The government on Wednesday informed the Supreme Court that around Rs 18,000 crore has been returned to the banks in the cases relating to fugitive industrialists Vijay Mallya, Nirav Modi and Mehul Choksi, who are facing charges of loan frauds and money laundering.
Stressing the necessity of a stringent law to deal with money laundering, Solicitor General Tushar Mehta told a Bench led by Justice AM Khanwilkar that the total proceeds of crimes in the Prevention of Money Laundering Act (PMLA) cases pending before the Supreme Court amounted to Rs 67,000 crore.
Various companies and individuals represented by senior lawyers, including Kapil Sibal, Abhishek Singhvi, Mukul Rohatgi, Sidharth Luthra, Amit Desai, have questioned validity of stringent measures and potential misuse of the amendments to the PMLA. Critics of the PMLA have argued that that it was extremely difficult to get bail under this statute, while the actual conviction rate had remained very low.
“As on date, 4,700 cases are being investigated by the Enforcement Directorate (ED) and the number of the cases taken up for investigation each year in the last five years varied from 111 cases in 2015-16 to 981 in 2020-21,” he said, adding that during the last five years, only 2,086 cases were taken up for investigation under the PMLA out of registration of FIRs of approximately 33 lakh for predicate offences by the police and other investigative agencies.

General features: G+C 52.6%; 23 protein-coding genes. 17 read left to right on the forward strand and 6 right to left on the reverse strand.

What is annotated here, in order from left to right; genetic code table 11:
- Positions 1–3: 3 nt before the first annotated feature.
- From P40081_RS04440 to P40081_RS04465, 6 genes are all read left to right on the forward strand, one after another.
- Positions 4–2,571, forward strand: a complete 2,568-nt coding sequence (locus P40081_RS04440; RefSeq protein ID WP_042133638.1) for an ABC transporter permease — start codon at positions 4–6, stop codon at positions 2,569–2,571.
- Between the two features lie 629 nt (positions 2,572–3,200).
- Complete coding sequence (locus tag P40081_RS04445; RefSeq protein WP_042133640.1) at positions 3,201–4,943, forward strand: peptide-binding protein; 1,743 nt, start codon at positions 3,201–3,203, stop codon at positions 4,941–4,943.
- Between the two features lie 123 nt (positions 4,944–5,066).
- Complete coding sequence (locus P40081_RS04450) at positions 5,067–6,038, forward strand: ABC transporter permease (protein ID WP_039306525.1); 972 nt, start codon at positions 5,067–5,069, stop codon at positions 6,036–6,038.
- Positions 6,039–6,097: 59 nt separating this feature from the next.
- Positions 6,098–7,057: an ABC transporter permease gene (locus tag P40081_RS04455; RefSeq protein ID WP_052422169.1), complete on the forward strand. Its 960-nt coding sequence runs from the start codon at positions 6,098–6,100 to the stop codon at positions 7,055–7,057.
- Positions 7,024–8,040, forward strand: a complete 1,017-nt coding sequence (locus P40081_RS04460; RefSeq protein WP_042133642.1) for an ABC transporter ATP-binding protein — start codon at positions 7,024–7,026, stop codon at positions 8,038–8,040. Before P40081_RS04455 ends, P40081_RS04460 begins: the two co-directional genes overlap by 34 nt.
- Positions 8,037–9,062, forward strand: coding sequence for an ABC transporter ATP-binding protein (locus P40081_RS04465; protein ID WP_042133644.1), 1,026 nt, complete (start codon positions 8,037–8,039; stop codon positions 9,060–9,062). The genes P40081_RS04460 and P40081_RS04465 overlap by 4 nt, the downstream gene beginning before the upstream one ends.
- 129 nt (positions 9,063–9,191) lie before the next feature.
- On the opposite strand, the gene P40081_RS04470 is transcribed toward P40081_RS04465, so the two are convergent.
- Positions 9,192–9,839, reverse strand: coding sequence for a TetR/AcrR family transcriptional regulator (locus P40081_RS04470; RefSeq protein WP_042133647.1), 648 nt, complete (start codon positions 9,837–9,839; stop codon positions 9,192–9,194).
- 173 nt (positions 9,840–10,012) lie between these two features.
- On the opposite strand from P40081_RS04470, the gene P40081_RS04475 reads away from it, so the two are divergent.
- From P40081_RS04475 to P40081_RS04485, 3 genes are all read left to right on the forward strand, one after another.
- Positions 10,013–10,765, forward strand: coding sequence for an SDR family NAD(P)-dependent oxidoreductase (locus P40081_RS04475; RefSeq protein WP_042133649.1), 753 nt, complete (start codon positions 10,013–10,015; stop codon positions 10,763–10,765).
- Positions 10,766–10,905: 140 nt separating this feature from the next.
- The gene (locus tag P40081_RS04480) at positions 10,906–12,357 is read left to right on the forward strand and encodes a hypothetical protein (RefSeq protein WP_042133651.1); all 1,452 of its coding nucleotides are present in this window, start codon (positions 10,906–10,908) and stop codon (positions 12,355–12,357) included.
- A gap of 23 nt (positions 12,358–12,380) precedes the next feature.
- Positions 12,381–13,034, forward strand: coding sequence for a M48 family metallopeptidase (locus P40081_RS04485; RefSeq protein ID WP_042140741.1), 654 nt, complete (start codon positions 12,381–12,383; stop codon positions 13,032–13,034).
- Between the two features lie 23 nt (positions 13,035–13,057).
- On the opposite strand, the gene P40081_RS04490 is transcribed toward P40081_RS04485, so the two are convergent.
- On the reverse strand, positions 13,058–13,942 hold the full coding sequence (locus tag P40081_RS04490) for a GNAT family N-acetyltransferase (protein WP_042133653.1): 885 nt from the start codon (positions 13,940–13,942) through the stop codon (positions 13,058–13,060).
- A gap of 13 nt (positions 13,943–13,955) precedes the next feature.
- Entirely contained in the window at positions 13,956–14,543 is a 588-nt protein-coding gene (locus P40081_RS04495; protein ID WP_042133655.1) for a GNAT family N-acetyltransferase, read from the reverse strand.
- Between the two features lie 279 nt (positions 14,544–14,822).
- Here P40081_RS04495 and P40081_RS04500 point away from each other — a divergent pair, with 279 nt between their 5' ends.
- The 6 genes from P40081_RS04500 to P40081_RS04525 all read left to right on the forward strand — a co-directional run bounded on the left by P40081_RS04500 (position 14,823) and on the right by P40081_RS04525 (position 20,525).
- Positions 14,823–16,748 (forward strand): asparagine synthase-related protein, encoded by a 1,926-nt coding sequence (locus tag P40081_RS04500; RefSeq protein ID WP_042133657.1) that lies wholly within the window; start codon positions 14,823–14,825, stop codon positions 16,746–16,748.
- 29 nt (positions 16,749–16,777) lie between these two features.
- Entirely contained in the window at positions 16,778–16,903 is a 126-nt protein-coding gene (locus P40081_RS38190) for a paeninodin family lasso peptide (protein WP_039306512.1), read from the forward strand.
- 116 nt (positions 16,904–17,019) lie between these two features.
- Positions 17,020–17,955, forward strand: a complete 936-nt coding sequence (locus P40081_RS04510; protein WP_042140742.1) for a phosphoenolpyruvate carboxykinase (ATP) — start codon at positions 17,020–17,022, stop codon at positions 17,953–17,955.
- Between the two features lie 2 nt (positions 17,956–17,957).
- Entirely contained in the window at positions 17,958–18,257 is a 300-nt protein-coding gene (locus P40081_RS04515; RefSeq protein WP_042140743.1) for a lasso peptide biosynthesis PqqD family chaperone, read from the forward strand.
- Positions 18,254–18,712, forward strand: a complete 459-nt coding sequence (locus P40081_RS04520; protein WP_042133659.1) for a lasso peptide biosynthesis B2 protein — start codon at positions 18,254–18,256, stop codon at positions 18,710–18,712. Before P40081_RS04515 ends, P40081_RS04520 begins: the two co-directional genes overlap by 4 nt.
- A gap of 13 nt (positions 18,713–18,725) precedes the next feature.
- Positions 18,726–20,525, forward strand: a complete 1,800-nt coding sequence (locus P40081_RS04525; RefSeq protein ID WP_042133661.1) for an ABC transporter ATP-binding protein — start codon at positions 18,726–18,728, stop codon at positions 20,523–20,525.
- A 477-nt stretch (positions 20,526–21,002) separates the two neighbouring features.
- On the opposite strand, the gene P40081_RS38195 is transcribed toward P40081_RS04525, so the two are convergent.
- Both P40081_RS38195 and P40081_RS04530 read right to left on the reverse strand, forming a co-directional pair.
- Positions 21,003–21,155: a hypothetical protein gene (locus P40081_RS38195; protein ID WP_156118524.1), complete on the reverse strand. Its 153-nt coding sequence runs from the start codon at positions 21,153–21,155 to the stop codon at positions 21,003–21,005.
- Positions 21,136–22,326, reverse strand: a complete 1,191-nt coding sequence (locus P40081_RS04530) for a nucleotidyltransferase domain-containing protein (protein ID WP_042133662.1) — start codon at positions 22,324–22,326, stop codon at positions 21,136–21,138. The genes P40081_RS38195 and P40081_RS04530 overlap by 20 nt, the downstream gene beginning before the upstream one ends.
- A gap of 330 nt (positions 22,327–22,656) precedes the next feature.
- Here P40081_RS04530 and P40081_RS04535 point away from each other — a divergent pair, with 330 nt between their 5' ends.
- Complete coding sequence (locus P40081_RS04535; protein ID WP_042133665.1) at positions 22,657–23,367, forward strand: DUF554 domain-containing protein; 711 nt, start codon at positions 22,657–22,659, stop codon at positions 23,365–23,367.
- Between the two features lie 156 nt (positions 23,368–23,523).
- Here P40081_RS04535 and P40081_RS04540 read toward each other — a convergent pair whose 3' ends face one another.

“Further, the efforts against money laundering have consistently advocated to include the widest range of predicate offences in the domestic laws,” he said.
The Supreme Court is hearing a large batch of more than 200 petitions that challenge various provisions of the law that is used to track the money trail in financial and other offences. Appeals have asked SC to examine the wide scope of powers available to the Enforcement Directorate for search, seizure, investigation, and attachment of proceeds of crime under the law.
On February 15, the apex court had stressed the need for a fast investigation if the Enforcement Directorate (ED) comes across an intelligence input indicating huge illegal money-laundering, observing that “cash travels faster than light”.